This is usually following a road traffic accident during which the neck moves forwards, and then backwards, suddenly.

This can result in damage to the neck muscles, joint and even the nerves. Most ‘whiplash injuries’ resolve in time and the best advice is to keep the neck moving and return to normal functioning as soon as possible.

Involves neck, upper spine and shoulder exercises to maintain and increase range of movement. If stiffness persists, mobilisation of the spine will help to reduce symptoms. The pain can be very frightening but graded movement and return to normal activities as soon as possible is the key to recovery. Our movements are changed with the pain and it only takes a short period of time before we learn these new movements.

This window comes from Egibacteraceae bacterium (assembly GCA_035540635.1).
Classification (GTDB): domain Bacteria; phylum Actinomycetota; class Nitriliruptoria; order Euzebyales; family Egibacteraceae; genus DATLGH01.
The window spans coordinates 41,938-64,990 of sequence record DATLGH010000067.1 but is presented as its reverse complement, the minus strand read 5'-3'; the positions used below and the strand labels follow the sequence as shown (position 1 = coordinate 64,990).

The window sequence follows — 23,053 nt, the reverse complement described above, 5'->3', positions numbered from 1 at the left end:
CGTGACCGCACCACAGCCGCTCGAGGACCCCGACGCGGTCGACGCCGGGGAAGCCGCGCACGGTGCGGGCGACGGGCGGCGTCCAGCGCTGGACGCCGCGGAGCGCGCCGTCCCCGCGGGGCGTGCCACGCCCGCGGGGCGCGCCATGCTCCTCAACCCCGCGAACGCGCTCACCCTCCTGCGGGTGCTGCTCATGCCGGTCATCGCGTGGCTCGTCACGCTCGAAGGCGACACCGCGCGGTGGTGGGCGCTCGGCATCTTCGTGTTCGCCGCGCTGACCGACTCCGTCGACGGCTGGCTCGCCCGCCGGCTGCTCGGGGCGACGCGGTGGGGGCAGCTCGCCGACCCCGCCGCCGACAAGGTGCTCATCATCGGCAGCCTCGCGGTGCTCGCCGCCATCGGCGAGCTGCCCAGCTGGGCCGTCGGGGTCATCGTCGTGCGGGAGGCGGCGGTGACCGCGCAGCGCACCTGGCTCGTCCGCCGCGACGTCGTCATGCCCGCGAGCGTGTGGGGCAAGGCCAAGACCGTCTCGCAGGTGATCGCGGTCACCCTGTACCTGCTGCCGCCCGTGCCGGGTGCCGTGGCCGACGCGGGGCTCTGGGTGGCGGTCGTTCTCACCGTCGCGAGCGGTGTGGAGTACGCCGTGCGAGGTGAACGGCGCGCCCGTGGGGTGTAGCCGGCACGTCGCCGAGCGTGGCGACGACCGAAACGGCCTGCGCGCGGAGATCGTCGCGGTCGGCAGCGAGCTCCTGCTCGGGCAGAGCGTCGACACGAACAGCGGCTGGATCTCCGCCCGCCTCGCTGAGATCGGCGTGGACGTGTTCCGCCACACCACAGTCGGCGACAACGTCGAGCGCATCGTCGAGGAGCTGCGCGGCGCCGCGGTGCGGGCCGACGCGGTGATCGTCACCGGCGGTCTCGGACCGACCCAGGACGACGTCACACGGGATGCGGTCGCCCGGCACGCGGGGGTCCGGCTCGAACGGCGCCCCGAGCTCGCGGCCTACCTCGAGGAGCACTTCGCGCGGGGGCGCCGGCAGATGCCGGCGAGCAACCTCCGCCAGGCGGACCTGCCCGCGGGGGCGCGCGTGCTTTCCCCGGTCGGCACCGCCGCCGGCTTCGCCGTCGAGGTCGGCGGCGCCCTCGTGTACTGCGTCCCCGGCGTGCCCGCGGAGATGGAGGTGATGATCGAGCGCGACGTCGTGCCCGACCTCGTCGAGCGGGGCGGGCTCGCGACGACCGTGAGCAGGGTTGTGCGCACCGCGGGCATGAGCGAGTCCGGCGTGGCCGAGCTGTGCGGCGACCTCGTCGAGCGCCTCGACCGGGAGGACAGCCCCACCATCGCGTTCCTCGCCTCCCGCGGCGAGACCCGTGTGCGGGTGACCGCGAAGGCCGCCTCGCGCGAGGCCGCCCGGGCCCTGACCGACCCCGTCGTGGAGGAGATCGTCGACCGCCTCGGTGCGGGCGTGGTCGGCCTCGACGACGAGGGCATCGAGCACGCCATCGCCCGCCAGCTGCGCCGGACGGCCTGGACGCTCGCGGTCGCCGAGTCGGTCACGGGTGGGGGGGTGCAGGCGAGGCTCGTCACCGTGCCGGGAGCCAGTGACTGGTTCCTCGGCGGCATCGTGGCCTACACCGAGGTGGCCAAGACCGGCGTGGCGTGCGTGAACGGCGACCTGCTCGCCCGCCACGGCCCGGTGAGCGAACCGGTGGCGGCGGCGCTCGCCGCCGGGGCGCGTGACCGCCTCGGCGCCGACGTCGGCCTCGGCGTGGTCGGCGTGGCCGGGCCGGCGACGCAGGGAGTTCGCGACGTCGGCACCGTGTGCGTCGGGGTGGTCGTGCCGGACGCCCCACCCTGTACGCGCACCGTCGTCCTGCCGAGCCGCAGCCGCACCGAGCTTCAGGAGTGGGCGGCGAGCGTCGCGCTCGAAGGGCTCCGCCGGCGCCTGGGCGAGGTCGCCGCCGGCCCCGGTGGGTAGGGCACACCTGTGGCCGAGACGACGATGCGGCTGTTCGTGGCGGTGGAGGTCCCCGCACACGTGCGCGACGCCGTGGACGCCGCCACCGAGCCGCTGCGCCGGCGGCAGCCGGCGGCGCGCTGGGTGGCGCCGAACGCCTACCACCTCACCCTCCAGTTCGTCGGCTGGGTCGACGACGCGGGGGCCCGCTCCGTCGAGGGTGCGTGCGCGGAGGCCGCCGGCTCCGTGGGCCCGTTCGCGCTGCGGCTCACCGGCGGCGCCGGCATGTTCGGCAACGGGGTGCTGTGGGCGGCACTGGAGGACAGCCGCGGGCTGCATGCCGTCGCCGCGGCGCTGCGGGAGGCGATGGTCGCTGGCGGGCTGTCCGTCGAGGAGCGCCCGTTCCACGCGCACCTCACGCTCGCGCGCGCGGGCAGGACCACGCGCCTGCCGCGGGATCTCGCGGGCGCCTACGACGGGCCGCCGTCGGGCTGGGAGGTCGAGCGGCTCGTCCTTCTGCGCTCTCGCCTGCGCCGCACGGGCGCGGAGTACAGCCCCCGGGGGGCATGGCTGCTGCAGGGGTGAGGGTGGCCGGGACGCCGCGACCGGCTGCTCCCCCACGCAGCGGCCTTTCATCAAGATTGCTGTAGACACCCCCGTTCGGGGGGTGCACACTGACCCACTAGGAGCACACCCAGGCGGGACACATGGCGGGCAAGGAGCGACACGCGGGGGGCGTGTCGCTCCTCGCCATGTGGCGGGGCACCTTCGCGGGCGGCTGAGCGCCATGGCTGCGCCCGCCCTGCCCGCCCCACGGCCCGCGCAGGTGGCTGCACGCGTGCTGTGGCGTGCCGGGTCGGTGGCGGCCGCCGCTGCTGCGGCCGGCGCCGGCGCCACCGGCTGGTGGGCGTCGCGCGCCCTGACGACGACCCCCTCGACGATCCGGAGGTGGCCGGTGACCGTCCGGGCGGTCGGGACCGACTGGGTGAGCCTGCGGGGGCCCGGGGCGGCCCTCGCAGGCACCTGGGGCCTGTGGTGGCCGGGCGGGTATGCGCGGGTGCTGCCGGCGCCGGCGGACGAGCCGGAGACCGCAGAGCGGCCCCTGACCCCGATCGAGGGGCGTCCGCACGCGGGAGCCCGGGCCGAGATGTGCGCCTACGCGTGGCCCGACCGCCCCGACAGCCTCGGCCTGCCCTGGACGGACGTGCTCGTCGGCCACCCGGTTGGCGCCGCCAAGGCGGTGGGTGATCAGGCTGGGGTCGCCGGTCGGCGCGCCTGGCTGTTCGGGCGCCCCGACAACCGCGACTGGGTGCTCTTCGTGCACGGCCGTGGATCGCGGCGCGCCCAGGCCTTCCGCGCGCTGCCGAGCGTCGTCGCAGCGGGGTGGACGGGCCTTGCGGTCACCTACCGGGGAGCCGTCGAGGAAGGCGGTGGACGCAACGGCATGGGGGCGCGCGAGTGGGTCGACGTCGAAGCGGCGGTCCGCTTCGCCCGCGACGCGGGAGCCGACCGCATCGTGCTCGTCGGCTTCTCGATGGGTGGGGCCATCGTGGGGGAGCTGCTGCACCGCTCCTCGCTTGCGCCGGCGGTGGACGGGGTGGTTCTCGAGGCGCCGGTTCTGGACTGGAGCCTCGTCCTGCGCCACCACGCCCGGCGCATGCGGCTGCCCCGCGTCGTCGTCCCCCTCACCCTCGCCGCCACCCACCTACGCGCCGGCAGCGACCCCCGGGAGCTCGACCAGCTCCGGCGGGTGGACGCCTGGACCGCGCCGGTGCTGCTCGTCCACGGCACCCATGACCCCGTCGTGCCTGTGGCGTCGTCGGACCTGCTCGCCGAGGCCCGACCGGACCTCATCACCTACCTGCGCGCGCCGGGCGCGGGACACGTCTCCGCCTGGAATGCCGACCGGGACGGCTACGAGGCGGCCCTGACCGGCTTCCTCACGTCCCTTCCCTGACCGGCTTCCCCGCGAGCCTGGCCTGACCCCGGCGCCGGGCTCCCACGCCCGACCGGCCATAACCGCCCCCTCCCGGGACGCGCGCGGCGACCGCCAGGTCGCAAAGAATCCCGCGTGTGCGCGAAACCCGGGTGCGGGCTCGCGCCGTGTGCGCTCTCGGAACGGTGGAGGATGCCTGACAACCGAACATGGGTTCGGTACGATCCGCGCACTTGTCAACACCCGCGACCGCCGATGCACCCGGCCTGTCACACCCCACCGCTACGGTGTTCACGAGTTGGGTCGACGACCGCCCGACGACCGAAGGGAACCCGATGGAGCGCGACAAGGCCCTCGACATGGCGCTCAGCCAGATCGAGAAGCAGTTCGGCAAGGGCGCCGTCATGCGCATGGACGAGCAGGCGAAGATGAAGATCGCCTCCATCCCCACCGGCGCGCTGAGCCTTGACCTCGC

Additionally, whiplash can be a traumatic experience in many ways. The accident and impact are obvious but if you are then strapped to a spinal board and transferred to hospital by ambulance after being told you might have ‘fractured you spine’, the experience is even more traumatic. Then the person that you hit you didn’t apologise and just laughed, it in not surprising you feel frustrated and stressed. This all contributes to the pain experience. We are here to get you out of this vicious circle.